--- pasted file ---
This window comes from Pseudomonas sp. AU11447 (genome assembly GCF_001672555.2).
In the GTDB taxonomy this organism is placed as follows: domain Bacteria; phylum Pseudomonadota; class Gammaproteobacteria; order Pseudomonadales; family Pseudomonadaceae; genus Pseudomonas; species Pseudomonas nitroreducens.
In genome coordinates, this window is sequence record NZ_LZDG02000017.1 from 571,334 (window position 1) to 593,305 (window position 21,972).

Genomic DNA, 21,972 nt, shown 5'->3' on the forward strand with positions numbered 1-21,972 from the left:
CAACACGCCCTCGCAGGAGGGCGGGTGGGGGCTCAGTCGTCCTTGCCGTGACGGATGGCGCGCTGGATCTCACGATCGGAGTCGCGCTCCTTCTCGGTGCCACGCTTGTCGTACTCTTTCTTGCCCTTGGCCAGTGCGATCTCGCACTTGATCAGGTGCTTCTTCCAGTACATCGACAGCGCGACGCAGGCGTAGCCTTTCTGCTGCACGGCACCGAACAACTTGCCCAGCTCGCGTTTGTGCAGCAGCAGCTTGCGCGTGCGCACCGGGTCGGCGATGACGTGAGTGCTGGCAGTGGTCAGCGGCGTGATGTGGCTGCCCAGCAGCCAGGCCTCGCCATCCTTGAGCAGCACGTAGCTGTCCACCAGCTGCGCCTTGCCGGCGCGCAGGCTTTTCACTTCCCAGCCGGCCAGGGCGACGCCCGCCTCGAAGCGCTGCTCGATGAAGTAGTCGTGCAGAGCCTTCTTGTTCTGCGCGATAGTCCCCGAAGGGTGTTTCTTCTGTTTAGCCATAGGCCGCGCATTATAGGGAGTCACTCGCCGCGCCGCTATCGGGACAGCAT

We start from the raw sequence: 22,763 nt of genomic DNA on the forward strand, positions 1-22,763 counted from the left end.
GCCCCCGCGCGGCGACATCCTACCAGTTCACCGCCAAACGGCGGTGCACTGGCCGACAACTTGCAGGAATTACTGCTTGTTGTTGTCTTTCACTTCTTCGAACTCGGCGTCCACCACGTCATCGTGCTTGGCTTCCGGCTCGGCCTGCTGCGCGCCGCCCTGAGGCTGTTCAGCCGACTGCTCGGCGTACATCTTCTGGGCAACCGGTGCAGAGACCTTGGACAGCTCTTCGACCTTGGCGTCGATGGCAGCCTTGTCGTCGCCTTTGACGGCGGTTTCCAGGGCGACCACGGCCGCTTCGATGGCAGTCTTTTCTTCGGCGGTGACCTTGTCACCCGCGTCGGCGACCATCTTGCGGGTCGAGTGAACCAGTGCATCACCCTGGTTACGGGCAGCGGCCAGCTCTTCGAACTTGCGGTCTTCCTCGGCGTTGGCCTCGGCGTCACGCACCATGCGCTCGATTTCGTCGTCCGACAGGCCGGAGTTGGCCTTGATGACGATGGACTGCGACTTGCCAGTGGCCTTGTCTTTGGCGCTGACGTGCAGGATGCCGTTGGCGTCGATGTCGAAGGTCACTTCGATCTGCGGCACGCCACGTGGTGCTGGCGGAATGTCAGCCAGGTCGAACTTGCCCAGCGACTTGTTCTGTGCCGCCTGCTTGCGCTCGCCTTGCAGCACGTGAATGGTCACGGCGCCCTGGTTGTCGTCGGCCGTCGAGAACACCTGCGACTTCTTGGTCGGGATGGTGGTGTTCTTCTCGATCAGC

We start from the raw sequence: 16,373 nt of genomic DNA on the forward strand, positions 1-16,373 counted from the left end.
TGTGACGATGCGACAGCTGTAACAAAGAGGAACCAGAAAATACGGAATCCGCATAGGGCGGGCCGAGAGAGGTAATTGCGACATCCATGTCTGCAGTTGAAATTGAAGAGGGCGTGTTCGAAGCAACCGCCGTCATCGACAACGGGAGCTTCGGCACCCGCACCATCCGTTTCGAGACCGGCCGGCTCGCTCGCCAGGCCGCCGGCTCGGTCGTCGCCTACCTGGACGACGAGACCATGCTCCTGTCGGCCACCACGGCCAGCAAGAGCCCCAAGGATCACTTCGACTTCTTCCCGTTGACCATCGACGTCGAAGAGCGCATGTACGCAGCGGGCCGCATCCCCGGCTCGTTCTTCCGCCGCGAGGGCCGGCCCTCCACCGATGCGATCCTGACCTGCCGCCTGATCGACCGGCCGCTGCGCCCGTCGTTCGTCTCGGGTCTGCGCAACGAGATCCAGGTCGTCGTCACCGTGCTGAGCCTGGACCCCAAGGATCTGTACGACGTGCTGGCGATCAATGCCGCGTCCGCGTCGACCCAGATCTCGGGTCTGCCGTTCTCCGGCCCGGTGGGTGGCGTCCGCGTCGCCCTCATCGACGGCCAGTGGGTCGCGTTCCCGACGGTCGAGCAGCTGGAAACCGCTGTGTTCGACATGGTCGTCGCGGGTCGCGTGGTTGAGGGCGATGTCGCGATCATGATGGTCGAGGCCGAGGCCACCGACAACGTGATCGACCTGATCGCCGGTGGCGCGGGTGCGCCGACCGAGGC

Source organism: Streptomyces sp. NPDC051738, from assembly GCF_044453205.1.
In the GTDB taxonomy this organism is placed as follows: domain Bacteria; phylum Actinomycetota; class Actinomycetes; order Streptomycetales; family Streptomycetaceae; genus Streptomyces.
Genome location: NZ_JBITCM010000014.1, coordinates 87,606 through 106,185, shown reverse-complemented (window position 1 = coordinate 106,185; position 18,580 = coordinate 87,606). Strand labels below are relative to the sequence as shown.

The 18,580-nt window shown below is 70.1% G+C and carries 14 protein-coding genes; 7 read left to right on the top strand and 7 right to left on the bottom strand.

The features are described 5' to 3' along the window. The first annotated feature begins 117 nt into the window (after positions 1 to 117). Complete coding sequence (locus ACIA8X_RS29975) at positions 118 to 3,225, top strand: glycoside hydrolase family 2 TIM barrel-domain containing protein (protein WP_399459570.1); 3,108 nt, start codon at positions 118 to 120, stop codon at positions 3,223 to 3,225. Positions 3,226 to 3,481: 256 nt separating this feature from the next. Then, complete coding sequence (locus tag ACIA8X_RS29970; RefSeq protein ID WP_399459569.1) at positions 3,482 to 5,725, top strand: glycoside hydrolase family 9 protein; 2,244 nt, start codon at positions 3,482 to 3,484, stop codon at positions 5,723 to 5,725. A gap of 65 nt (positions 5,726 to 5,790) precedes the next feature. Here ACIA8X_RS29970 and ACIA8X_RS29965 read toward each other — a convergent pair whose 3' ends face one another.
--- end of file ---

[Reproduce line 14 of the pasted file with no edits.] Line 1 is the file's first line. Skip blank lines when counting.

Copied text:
The features are described 5' to 3' along the window. The first annotated feature begins 117 nt into the window (after positions 1 to 117). Complete coding sequence (locus ACIA8X_RS29975) at positions 118 to 3,225, top strand: glycoside hydrolase family 2 TIM barrel-domain containing protein (protein WP_399459570.1); 3,108 nt, start codon at positions 118 to 120, stop codon at positions 3,223 to 3,225. Positions 3,226 to 3,481: 256 nt separating this feature from the next. Then, complete coding sequence (locus tag ACIA8X_RS29970; RefSeq protein ID WP_399459569.1) at positions 3,482 to 5,725, top strand: glycoside hydrolase family 9 protein; 2,244 nt, start codon at positions 3,482 to 3,484, stop codon at positions 5,723 to 5,725. A gap of 65 nt (positions 5,726 to 5,790) precedes the next feature. Here ACIA8X_RS29970 and ACIA8X_RS29965 read toward each other — a convergent pair whose 3' ends face one another.